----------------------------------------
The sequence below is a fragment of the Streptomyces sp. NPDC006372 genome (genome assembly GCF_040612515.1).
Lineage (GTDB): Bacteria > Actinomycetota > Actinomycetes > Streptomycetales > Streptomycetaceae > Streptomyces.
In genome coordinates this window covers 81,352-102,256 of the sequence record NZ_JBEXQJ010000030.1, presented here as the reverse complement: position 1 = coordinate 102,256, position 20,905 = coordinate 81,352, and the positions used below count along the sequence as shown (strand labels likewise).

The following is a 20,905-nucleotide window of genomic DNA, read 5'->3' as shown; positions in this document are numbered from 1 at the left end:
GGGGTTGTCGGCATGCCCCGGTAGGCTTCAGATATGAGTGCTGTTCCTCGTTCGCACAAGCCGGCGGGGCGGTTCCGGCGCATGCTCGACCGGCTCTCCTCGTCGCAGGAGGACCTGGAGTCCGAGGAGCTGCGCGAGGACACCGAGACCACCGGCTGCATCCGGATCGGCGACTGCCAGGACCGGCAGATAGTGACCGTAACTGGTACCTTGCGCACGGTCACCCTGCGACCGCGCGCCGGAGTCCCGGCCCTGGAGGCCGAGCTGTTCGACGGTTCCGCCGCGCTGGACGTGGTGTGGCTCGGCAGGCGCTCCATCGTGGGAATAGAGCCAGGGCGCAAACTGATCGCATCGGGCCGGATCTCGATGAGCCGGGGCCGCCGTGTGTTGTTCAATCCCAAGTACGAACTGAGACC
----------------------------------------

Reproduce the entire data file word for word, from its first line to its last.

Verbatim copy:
The sequence below is a fragment of the Streptomyces sp. NPDC006372 genome (genome assembly GCF_040612515.1).
Lineage (GTDB): Bacteria > Actinomycetota > Actinomycetes > Streptomycetales > Streptomycetaceae > Streptomyces.
In genome coordinates this window covers 81,352-102,256 of the sequence record NZ_JBEXQJ010000030.1, presented here as the reverse complement: position 1 = coordinate 102,256, position 20,905 = coordinate 81,352, and the positions used below count along the sequence as shown (strand labels likewise).

The following is a 20,905-nucleotide window of genomic DNA, read 5'->3' as shown; positions in this document are numbered from 1 at the left end:
GGGGTTGTCGGCATGCCCCGGTAGGCTTCAGATATGAGTGCTGTTCCTCGTTCGCACAAGCCGGCGGGGCGGTTCCGGCGCATGCTCGACCGGCTCTCCTCGTCGCAGGAGGACCTGGAGTCCGAGGAGCTGCGCGAGGACACCGAGACCACCGGCTGCATCCGGATCGGCGACTGCCAGGACCGGCAGATAGTGACCGTAACTGGTACCTTGCGCACGGTCACCCTGCGACCGCGCGCCGGAGTCCCGGCCCTGGAGGCCGAGCTGTTCGACGGTTCCGCCGCGCTGGACGTGGTGTGGCTCGGCAGGCGCTCCATCGTGGGAATAGAGCCAGGGCGCAAACTGATCGCATCGGGCCGGATCTCGATGAGCCGGGGCCGCCGTGTGTTGTTCAATCCCAAGTACGAACTGAGACC